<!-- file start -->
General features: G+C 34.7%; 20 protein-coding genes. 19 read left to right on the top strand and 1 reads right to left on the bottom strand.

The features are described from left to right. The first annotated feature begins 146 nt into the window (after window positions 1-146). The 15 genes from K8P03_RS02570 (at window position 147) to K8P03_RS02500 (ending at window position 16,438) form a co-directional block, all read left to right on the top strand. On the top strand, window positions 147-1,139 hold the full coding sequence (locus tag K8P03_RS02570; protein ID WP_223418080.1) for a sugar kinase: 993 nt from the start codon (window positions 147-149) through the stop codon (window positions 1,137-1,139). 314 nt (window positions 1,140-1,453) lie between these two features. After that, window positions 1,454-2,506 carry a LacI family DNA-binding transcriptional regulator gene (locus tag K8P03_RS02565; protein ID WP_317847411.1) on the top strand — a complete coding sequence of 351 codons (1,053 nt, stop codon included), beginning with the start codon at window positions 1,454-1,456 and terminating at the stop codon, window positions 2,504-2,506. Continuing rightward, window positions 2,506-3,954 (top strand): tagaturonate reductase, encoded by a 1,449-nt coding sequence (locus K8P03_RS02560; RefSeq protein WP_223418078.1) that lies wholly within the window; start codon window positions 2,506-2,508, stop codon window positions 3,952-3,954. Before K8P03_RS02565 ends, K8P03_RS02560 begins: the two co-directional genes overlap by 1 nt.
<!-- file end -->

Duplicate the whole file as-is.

General features: G+C 34.7%; 20 protein-coding genes. 19 read left to right on the top strand and 1 reads right to left on the bottom strand.

The features are described from left to right. The first annotated feature begins 146 nt into the window (after window positions 1-146). The 15 genes from K8P03_RS02570 (at window position 147) to K8P03_RS02500 (ending at window position 16,438) form a co-directional block, all read left to right on the top strand. On the top strand, window positions 147-1,139 hold the full coding sequence (locus tag K8P03_RS02570; protein ID WP_223418080.1) for a sugar kinase: 993 nt from the start codon (window positions 147-149) through the stop codon (window positions 1,137-1,139). 314 nt (window positions 1,140-1,453) lie between these two features. After that, window positions 1,454-2,506 carry a LacI family DNA-binding transcriptional regulator gene (locus tag K8P03_RS02565; protein ID WP_317847411.1) on the top strand — a complete coding sequence of 351 codons (1,053 nt, stop codon included), beginning with the start codon at window positions 1,454-1,456 and terminating at the stop codon, window positions 2,504-2,506. Continuing rightward, window positions 2,506-3,954 (top strand): tagaturonate reductase, encoded by a 1,449-nt coding sequence (locus K8P03_RS02560; RefSeq protein WP_223418078.1) that lies wholly within the window; start codon window positions 2,506-2,508, stop codon window positions 3,952-3,954. Before K8P03_RS02565 ends, K8P03_RS02560 begins: the two co-directional genes overlap by 1 nt.